There is nothing that warms the heart (and tummy) like fresh, hot and melt in your mouth soft Phulka or Fulka. Though called by many different names like roti or rotli, phulkas are an integral part of an Indian meal. They can be enjoyed with dry vegetable dishes as well as curries. Try this easy recipe for a classic Indian bread.
Scroll down for detailed video recipe.
Whole Wheat Flour (Chapati Flour) – 2 cups
Salt – 1/2 tsp
Oil – 4 tsp
Warm Water – 3/4 cup plus additional 1 to 2 Tbsp as needed
All-purpose flour – for rolling and dusting
1. In a large mixing bowl, mix Chapati Flour and Salt well.
2. Add Oil and mix until all lumps are gone.
3. Add Warm Water a little at a time to form a medium soft dough ball.
4. Add few drops of Oil and coat the dough ball. Cover and let it rest for 15 minutes.
5. Heat Tawa or skillet on medium heat.
6. Knead the dough once again and divide into golf ball size balls.
7. Dip one ball into the All-purpose flour to coat and roll it out into a thin disc. Keep dusting the disc with dry flour to prevent it from sticking to the rolling surface.
8. Shake or rub off excess flour from the disc and place it onto the hot tawa.
9. Flip to the other side once you see bubbles appear on the surface. Allow it to cook for 10-15 seconds.
10. Increase the stove heat to High, gently grab the disc with tongs, remove the tawa off of the flame, flip the disc over and place onto an open flame.
11. The disc should balloon up, making it a phulka. Flip it over and cook on the other side.
12. Place the cooked phulka into an insulated container and smear it with Ghee or clarified butter and repeat the process for the remaining dough.
Makes approx 12 phulkas.
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6 thoughts on “How to Make Soft Phulka (Fulka, Roti, Rotli)”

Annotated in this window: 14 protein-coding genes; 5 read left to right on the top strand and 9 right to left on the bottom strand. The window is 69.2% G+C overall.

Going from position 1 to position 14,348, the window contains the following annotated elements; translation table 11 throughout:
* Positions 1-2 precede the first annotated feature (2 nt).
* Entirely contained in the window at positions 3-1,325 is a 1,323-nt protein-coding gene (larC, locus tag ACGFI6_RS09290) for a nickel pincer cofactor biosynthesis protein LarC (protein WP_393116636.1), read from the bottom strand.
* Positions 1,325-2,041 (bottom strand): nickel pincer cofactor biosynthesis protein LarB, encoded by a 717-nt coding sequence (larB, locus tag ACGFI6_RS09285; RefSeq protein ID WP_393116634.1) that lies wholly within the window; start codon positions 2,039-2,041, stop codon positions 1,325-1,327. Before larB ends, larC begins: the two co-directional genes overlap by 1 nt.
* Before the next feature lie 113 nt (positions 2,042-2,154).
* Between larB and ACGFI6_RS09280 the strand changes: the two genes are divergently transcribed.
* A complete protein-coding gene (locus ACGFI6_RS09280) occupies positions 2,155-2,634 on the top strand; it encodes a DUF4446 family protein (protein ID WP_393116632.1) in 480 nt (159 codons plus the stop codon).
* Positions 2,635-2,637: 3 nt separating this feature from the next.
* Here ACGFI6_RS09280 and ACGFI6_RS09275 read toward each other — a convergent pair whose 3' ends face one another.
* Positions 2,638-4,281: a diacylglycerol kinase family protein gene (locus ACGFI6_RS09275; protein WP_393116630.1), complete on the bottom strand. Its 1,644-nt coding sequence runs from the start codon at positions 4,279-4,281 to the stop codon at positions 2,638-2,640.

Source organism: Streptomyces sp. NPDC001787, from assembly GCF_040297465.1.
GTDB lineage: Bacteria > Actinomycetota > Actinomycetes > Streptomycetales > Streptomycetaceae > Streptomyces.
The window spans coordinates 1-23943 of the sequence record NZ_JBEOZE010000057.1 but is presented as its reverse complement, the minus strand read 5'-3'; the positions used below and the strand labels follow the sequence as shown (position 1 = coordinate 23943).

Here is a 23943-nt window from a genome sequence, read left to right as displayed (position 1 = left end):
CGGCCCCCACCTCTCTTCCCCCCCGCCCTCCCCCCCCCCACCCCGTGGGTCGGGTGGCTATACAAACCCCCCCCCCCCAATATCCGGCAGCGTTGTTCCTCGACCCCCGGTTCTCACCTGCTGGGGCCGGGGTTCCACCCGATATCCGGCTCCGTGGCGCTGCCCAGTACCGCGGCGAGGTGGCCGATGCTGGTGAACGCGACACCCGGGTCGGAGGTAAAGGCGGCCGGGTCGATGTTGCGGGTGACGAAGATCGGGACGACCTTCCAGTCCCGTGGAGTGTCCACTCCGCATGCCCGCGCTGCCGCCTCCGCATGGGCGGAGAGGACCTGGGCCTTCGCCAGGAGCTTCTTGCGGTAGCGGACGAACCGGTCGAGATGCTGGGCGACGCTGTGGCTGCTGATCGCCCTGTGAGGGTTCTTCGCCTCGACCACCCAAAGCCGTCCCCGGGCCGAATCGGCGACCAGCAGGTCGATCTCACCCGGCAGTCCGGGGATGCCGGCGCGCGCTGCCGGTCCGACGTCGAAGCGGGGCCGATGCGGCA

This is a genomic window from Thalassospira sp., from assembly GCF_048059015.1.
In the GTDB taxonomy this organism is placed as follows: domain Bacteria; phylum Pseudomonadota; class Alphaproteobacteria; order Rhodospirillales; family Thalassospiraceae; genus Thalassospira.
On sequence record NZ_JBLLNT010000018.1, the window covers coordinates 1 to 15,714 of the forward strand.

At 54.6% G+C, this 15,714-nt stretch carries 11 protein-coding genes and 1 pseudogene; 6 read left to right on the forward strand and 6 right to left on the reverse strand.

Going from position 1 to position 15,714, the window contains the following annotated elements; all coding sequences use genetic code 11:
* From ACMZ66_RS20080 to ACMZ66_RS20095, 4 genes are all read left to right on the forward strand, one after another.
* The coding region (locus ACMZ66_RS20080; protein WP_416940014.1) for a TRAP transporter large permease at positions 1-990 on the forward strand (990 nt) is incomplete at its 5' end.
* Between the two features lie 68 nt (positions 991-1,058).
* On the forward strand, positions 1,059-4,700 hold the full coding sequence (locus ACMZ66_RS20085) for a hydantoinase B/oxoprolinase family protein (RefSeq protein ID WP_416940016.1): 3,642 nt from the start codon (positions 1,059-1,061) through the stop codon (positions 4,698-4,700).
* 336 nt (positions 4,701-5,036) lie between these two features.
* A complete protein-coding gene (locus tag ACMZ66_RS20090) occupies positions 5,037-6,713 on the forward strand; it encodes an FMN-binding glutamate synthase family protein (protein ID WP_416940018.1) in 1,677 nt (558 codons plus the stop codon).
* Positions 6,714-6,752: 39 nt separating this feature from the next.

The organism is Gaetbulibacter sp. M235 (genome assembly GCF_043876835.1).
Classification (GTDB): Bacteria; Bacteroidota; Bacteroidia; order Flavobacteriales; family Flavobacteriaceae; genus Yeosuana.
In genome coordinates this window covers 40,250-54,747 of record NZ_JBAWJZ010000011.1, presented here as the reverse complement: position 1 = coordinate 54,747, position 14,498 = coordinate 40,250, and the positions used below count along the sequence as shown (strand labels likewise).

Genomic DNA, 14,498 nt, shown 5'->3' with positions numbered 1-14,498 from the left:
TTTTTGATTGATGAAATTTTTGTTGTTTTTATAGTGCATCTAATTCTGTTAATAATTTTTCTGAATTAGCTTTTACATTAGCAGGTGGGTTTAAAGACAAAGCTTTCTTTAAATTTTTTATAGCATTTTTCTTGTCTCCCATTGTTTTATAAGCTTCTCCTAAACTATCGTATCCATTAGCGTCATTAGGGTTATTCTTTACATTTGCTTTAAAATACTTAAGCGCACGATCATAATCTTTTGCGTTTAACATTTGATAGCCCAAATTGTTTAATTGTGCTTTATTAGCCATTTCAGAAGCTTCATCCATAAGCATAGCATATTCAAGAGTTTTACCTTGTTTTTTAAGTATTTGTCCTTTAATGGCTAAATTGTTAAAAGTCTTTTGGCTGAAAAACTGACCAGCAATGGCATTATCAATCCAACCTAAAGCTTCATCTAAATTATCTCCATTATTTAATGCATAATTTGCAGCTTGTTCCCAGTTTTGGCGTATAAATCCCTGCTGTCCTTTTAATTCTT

Roti is the very first Indian food I ever made and was truly surprised at how easy AND DELIGHTFUL it is. Since I don’t have a tawa I use my cast-iron griddle. The roti stays on the griddle, gets the brown spots and puffs up just fine. I presume a large flat bottom skillet would also work.
My question; how do you get the dough disc to turn on its own as it’s being rolled out? I suspect it may have something to do with the type of rolling pin.
Making Rotis Cast iron gives a lovely earthy flavor I’m sure. And yes, any flat iron skillet would work just as well as long as it’s not too thin so there is more control on the temperature.
Regards to the dough rolling – a few things help. Using dry flour so they don’t stick to the platform or the rolling pin. The circular motion and the right amount of pressure on the edges of the roti while rolling it out, automatically rolls it. Having said that, it takes some practice but it is definitely possible.
Have fun in your cooking, that’s the key!
Where did you get the roti rolling pad from please
where did you get you roti rolling pad from?
what do you use if you don’t have a gas stove to puff the rotis up????
For electric stoves, you can use a stand that props up on top of the element – like a mesh. It’s usually available at most Indian/South Asian grocery stores. If you place the phulka directly on an electric stove, it will stick and burn.
Hope that helps.